Culture takes centrestage
NAIDOC Week celebrations were in full swing right across the region last week, with numerous events highlighting Aboriginal and Torres Strait Islander culture, traditions and achievements.
A St John Ambulance initiative to better engage with regional and remote Aboriginal communities in WA has been introduced to the Pilbara town of Onslow during NAIDOC Week 2016 celebrations.
The St John Aboriginal Ambulance Services Project aims to encourage greater participation in first-aid training and the ambulance services among regional communities.
Funded by Royalties for Regions, the program’s centrepiece is a uniquely designed ambulance emblazoned with artwork by renowned artist Jilalga Murray representing figures coming together through the services of St John.
The Aboriginal-designed ambulance is part-way through a 12-month tour of regional WA, having already visited the Goldfields and Mid West.
During NAIDOC Week, St John volunteers and ambulance officers have run first-aid training sessions with schoolchildren in Onslow as well as working closely with the Buurabalayji Thalanyji Aboriginal Corporation.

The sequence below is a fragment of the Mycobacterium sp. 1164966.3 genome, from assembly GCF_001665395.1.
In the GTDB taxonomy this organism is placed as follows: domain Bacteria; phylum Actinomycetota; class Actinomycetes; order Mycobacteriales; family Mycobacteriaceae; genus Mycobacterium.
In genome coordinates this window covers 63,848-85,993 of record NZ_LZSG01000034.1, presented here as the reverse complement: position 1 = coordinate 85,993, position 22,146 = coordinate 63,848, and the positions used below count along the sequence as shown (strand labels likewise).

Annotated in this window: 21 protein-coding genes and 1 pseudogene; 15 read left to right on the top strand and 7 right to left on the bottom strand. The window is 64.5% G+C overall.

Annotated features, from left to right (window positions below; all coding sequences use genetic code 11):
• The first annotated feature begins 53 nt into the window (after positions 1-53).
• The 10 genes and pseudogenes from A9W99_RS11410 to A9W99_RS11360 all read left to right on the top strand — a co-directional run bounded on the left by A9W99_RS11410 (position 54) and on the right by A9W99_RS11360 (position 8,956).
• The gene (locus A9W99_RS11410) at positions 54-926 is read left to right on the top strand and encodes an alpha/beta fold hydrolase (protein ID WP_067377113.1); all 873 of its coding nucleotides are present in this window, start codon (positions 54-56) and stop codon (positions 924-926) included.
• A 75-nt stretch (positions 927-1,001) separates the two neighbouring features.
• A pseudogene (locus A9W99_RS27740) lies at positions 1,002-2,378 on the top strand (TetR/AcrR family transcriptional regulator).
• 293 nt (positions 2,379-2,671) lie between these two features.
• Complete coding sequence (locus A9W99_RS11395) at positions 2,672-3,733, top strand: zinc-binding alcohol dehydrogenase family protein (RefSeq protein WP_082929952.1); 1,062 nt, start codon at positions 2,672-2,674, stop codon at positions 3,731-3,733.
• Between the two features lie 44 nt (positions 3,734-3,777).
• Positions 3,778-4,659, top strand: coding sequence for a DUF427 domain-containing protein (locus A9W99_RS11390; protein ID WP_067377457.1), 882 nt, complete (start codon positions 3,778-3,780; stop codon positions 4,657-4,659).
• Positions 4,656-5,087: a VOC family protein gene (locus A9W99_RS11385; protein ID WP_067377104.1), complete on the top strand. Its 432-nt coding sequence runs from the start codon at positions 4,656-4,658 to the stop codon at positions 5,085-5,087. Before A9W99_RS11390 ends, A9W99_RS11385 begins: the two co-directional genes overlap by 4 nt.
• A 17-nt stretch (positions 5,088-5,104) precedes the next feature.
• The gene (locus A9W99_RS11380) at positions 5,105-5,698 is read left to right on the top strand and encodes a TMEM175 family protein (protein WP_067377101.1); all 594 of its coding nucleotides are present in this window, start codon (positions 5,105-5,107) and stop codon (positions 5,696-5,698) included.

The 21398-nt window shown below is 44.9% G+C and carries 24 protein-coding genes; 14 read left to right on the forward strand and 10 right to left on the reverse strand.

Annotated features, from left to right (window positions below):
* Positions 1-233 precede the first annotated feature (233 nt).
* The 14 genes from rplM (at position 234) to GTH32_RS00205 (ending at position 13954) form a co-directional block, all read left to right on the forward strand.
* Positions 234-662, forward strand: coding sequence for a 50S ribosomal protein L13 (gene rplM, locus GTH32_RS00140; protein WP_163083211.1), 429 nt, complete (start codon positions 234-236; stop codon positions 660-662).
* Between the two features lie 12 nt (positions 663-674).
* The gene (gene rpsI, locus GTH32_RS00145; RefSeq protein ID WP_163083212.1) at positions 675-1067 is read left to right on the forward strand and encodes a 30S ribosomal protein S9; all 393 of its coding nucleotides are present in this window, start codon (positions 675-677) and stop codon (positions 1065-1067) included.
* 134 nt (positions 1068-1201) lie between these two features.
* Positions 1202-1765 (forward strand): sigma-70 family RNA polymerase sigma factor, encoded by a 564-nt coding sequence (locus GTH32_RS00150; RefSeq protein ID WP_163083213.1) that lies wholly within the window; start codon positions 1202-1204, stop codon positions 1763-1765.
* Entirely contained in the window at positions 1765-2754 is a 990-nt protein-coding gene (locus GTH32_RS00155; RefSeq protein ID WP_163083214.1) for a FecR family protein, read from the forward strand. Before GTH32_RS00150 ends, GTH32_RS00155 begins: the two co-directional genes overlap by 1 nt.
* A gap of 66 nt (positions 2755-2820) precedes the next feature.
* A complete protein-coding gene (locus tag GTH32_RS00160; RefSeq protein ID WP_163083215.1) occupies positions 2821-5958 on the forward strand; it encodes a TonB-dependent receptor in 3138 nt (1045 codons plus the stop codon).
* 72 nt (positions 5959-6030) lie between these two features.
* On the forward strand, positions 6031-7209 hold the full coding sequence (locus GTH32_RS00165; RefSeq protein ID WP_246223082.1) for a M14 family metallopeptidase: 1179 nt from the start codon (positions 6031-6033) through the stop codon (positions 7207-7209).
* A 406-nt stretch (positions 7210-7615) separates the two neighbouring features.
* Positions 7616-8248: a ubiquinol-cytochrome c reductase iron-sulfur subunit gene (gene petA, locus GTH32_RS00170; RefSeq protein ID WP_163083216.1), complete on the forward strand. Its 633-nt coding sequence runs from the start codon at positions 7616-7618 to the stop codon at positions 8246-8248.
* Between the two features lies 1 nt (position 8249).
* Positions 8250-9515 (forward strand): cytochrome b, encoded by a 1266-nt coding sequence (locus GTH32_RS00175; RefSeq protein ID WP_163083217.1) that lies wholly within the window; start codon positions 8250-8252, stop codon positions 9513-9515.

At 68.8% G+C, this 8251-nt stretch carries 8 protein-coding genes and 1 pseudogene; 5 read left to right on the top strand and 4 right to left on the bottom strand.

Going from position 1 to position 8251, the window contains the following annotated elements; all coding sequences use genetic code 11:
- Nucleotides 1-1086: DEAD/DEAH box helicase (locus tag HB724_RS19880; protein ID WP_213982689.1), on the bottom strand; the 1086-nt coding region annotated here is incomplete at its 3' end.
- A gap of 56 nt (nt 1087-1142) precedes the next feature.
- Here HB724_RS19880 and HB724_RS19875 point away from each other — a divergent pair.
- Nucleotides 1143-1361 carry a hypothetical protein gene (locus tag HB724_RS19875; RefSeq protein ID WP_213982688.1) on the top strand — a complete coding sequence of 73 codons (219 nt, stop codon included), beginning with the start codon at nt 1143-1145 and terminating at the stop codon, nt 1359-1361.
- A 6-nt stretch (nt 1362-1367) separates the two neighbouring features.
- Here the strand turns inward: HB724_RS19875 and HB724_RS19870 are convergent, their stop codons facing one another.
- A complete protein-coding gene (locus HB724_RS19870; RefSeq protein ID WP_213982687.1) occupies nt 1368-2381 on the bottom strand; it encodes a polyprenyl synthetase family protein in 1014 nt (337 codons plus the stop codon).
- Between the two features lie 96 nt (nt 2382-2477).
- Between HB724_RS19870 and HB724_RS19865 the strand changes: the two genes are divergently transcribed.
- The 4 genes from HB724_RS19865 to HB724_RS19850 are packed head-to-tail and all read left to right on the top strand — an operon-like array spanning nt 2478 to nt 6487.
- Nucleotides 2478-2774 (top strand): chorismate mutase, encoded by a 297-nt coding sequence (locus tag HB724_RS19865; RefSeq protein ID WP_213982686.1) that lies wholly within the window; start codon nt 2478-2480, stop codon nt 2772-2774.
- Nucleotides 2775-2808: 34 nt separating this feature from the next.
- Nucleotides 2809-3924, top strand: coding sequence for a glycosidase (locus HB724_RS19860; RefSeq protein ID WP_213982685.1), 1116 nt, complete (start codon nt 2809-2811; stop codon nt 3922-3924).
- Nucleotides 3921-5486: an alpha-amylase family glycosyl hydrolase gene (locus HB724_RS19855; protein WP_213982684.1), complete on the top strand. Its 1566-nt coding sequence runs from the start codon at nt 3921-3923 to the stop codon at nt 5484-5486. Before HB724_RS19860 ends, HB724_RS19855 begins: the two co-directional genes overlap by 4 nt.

St John North West regional manager Andrew Graffen said the Aboriginal Ambulance Services Project was an important initiative aimed at forging closer relationships with indigenous communities.
“This project is important as it encourages more people to learn first-aid skills, while forging authentic relationships with regional and remote Aboriginal groups,” he said.
The Buurabalayji Thalanyji Aboriginal Corporation marked NAIDOC Week by securing ambulance cover for their 60-plus membership to ensure they are covered for ambulance use in an emergency.
BTAC chief executive Matthew Slack said it would invite St John to deliver more first-aid programs.
The St John Aboriginal-designed ambulance will continue from Onslow to tour the Pilbara and Kimberly for the remainder of 2016.
A St John Ambulance vehicle emblazoned with artwork by renowned artist Jilalga Murray.